Colleges are being “thrown to the wolves” by the government’s decision to publish performance league tables this year, the president of the Association of School and College Leaders will warn today.
Pepe Di’Iasio will urge the Department for Education to rethink the decision at ASCL’s annual conference – insisting that schools and colleges will be unfairly criticised publicly by newspapers.
“How can it be right to compare the performance of one school or college with another when they have been so differently affected by the pandemic over the last two years?” he is expected to say.
Unlike last year, the DfE has ruled that results from GCSEs and post-16 qualifications, such as A-levels, will be used in performance tables.
In its guidance, the department says: “We recognise the uneven impact on schools and colleges of the pandemic and will ensure clear messages are placed on the performance tables to advise caution when drawing conclusions from the 2021 to 2022 data.”
Last year’s GCSE, A-levels and other academic-focused level 3 qualifications were decided by teacher-assessed grades due to the pandemic rather by than traditional exams, which return this summer for the first time in two years.
Adaptations have been made to this summer’s exams to try to make them fairer for students following the disruption caused by Covid, such as advance information on some of the exam content to help them focus their revision.
But an ASCL survey of 13,300 school and college leaders found that about 80 per cent are against the move to publish performance tables based on qualifications being sat by students this summer after two years of upheaval caused by the pandemic.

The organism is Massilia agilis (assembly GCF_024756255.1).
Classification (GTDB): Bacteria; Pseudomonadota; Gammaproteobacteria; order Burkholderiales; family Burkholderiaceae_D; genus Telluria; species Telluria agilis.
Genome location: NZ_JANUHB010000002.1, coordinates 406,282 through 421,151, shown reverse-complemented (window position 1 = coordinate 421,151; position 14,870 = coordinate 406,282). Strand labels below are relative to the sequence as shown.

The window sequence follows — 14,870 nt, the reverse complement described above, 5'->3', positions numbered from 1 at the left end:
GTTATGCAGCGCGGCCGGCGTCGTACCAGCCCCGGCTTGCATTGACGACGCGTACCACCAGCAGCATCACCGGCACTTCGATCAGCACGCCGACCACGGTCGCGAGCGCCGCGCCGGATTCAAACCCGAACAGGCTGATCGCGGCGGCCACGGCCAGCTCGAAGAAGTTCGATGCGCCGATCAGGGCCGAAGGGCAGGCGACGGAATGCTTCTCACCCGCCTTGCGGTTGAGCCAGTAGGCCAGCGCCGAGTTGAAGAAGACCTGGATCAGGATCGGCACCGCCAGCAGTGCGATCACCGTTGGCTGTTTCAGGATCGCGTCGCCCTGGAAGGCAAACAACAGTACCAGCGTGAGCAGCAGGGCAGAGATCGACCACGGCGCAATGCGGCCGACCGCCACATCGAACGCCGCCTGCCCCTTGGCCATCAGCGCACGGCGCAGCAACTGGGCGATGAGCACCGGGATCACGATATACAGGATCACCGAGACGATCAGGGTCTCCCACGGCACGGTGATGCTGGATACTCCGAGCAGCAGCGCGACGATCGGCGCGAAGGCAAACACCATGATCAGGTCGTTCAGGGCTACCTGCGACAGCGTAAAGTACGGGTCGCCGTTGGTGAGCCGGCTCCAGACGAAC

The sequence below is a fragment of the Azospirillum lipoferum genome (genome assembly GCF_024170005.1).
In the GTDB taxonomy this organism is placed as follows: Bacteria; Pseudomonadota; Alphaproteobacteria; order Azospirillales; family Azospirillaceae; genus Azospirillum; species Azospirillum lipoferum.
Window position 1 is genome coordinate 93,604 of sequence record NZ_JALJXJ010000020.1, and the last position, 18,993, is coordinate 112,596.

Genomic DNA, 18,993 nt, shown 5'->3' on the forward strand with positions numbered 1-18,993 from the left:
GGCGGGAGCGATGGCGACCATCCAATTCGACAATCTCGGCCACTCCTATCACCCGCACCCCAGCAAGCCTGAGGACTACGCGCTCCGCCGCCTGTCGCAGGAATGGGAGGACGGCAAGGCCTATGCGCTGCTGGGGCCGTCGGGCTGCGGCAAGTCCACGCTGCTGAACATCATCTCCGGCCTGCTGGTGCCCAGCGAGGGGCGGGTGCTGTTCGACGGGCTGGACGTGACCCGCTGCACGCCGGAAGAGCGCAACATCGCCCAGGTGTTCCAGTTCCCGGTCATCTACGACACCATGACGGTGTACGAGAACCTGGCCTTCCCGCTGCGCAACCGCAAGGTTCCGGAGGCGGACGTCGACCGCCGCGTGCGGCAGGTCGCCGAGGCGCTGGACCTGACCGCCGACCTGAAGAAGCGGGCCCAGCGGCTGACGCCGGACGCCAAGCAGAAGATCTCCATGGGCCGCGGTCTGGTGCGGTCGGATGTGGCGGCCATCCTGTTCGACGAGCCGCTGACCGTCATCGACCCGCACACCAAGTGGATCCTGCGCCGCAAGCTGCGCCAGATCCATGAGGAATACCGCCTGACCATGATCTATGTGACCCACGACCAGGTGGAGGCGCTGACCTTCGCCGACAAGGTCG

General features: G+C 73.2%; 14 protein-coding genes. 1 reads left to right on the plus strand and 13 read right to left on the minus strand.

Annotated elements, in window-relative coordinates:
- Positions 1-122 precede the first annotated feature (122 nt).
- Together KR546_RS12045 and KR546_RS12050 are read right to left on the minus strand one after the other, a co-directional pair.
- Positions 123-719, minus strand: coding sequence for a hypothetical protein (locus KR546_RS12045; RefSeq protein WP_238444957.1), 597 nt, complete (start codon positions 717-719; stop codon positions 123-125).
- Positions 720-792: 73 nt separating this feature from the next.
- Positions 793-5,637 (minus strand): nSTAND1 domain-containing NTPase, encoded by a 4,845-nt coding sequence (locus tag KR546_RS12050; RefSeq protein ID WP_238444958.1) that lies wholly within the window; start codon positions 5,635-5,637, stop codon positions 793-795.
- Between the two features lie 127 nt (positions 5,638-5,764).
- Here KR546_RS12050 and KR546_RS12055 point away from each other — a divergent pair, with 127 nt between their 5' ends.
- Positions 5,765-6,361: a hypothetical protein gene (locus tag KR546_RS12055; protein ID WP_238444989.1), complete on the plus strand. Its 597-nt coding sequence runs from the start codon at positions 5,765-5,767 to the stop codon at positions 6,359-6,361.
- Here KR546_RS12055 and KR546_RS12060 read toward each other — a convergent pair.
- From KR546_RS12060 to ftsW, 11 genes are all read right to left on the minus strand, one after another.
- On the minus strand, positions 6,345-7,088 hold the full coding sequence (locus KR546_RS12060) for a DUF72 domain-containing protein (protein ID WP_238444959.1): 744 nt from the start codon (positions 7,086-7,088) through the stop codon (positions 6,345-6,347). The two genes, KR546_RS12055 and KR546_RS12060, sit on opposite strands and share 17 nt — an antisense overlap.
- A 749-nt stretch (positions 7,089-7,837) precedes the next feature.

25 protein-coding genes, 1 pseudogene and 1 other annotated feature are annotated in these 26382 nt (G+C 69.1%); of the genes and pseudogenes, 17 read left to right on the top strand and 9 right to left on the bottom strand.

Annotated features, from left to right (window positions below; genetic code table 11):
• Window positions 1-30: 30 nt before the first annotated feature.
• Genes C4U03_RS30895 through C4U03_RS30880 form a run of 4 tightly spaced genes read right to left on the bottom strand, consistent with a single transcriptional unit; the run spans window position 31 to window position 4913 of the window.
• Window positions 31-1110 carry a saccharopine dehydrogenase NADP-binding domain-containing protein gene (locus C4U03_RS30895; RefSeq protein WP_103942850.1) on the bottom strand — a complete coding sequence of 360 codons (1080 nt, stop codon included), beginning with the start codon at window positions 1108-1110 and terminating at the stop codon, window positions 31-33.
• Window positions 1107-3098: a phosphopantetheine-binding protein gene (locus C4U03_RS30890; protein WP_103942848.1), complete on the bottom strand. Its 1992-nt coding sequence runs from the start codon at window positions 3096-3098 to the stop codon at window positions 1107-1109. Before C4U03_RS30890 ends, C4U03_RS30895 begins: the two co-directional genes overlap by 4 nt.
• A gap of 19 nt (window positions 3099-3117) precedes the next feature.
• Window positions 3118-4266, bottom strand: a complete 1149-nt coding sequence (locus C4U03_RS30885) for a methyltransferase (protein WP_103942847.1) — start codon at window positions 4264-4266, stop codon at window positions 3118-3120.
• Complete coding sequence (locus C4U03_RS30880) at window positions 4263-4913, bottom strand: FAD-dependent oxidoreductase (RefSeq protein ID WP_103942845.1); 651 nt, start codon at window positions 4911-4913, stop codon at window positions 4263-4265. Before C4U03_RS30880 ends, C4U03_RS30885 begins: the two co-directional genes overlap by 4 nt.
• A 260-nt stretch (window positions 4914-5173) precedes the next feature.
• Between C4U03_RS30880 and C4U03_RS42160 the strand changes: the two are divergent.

Backing his president, ASCL general secretary Geoff Barton said: “That’s not because we’re against accountability. It’s because we’re against phony accountability, based on evidence which is not going to allow parents and other people to make fair judgments.”
During his speech Di’Iasio will say: “The government’s answer is to say that it will place a health warning on performance tables and advise caution when considering the data.
“Surely, if the data is unreliable, the obvious answer is not to publish it in the first place.
“This is not a small matter. Careers and reputations are affected by performance tables. Newspapers publish them.
“It feels as though we are being thrown to the wolves by the government’s insistence on going ahead with this misguided and counter-productive policy. That is a pretty terrible way to treat a profession which surely deserves more respect after the last two years.”